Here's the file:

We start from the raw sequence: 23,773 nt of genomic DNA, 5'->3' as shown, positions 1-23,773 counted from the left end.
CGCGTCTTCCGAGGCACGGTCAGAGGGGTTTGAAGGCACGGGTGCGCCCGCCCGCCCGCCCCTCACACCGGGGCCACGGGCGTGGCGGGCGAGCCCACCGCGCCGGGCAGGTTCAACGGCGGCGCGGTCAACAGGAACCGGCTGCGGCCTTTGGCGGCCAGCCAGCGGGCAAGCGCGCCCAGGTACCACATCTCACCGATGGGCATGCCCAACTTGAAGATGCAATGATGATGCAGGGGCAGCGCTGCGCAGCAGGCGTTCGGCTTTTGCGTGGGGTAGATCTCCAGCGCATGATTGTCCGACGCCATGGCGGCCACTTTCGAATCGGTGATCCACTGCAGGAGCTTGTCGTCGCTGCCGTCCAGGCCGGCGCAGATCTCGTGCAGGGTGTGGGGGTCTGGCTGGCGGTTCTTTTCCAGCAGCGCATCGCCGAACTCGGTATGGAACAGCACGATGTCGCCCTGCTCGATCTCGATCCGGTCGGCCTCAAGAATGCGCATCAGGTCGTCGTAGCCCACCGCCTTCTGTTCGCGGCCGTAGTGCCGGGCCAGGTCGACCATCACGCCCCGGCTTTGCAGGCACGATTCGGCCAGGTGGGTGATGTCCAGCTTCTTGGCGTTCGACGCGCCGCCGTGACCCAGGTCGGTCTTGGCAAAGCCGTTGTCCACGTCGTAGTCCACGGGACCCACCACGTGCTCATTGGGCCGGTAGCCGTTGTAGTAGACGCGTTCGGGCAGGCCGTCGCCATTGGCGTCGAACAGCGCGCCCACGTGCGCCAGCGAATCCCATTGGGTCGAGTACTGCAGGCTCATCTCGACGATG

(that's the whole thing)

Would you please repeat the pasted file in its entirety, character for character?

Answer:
We start from the raw sequence: 23,773 nt of genomic DNA, 5'->3' as shown, positions 1-23,773 counted from the left end.
CGCGTCTTCCGAGGCACGGTCAGAGGGGTTTGAAGGCACGGGTGCGCCCGCCCGCCCGCCCCTCACACCGGGGCCACGGGCGTGGCGGGCGAGCCCACCGCGCCGGGCAGGTTCAACGGCGGCGCGGTCAACAGGAACCGGCTGCGGCCTTTGGCGGCCAGCCAGCGGGCAAGCGCGCCCAGGTACCACATCTCACCGATGGGCATGCCCAACTTGAAGATGCAATGATGATGCAGGGGCAGCGCTGCGCAGCAGGCGTTCGGCTTTTGCGTGGGGTAGATCTCCAGCGCATGATTGTCCGACGCCATGGCGGCCACTTTCGAATCGGTGATCCACTGCAGGAGCTTGTCGTCGCTGCCGTCCAGGCCGGCGCAGATCTCGTGCAGGGTGTGGGGGTCTGGCTGGCGGTTCTTTTCCAGCAGCGCATCGCCGAACTCGGTATGGAACAGCACGATGTCGCCCTGCTCGATCTCGATCCGGTCGGCCTCAAGAATGCGCATCAGGTCGTCGTAGCCCACCGCCTTCTGTTCGCGGCCGTAGTGCCGGGCCAGGTCGACCATCACGCCCCGGCTTTGCAGGCACGATTCGGCCAGGTGGGTGATGTCCAGCTTCTTGGCGTTCGACGCGCCGCCGTGACCCAGGTCGGTCTTGGCAAAGCCGTTGTCCACGTCGTAGTCCACGGGACCCACCACGTGCTCATTGGGCCGGTAGCCGTTGTAGTAGACGCGTTCGGGCAGGCCGTCGCCATTGGCGTCGAACAGCGCGCCCACGTGCGCCAGCGAATCCCATTGGGTCGAGTACTGCAGGCTCATCTCGACGATG